News / Asia

    Pentagon Official: China Showing New Assertiveness in Asia

    David Dyar

    A top Pentagon official urged China on Thursday to resume military-to-military exchanges to help minimize the risk of misunderstanding and miscalculation.  

    U.S. Department of Defense Deputy Assistant Secretary for East Asia, Michael Schiffer, said China's military recently has been more assertive in and around Asia, particularly in the South China Sea and the western Pacific Ocean. "This assertiveness has caused concern among China's neighbors in the region as well as in the United States, given that in addition to the economic and diplomatic influence that China is now seeking to wield.  China's military capabilities are on the rise now as well," he said.

    Schiffer said the situation requires stronger security reassurances for countries in Asia through multilateral forums such as ASEAN.  He added that China should respond to U.S. calls for more transparency with regard to its military budget and intentions.  

    Schiffer told an Asia policy forum at the Woodrow Wilson International Center for Scholars here in Washington that more U.S.-China military cooperation is needed. "We believe that a robust military-to-military relationship helps minimize the risk of misunderstanding and miscalculation as U.S. and Chinese interests continue to intersect and as our forces come into closer operational proximity," he said.

    Schiffer urged China to return to implementing a plan that was reached between Beijing and Washington last year to improve military-to-military relations.

    Last October, U.S. Defense Secretary Robert Gates and Xu Caihou, vice chairman of China's Central Military Commission agreed to hold several high-level military exchanges this year.  According to the agreement, Gates was supposed to visit China.  And both sides were looking toward stepping up military cooperation in humanitarian assistance and disaster relief as well as conducting joint maritime search and rescue missions.

    China blames the United States for the stalled relationship.  Beijing suspended military-to-military ties in January after Washington approved an arms package to Taiwan worth more than $6 billion.  The Pentagon has publicly called for the resumption of military-to-military ties with China.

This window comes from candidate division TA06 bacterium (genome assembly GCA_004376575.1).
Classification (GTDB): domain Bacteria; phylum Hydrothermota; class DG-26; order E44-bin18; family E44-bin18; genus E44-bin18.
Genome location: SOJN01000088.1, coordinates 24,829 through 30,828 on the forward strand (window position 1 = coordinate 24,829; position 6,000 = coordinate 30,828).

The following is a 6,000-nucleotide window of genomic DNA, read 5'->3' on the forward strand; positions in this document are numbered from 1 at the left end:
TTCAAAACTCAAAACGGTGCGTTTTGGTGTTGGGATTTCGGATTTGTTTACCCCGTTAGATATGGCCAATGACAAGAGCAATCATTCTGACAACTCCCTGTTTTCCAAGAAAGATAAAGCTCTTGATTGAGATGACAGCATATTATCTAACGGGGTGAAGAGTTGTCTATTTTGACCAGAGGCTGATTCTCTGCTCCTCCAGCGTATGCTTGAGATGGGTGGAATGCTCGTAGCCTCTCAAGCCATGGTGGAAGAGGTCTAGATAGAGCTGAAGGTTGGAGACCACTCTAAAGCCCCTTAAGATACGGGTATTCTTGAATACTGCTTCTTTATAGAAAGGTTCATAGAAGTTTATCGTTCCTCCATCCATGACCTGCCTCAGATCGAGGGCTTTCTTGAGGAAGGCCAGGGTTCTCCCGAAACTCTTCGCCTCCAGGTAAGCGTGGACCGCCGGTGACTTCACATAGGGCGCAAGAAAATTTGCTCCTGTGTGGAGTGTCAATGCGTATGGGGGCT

In late May, the commander of the U.S. Pacific Command, Admiral Robert Willard, met with Lieutenant General Ma Xiaotian in Beijing -- the highest level military meeting between the two sides since late last year.  U.S. Defense Secretary Gates was to have visited China during the past month, but Beijing and Washington could not agree on a date.

    At the Asia policy conference, Deputy Secretary of State James Steinberg noted that although China and the United States have areas of disagreement, they are also finding ways to cooperate.

    Steinberg noted that on two pressing issues during the past 18 months, Iran and North Korea, China has played an important role in passing United Nations sanctions against both countries.

    "The success that we have had to date, both in enacting, first resolution 1874 last June and resolution 1929 this month, reflect the deep engagement that we've had with China and the recognition that we need to work together and that we have common interests in this," he said.

    Schiffer noted that there are few global issues that would not benefit from greater cooperation between China and the United States.  He said that because China has benefitted from peace and prosperity in Asia, it has a vested interest in helping to ensure that stability and economic development in the region continue.

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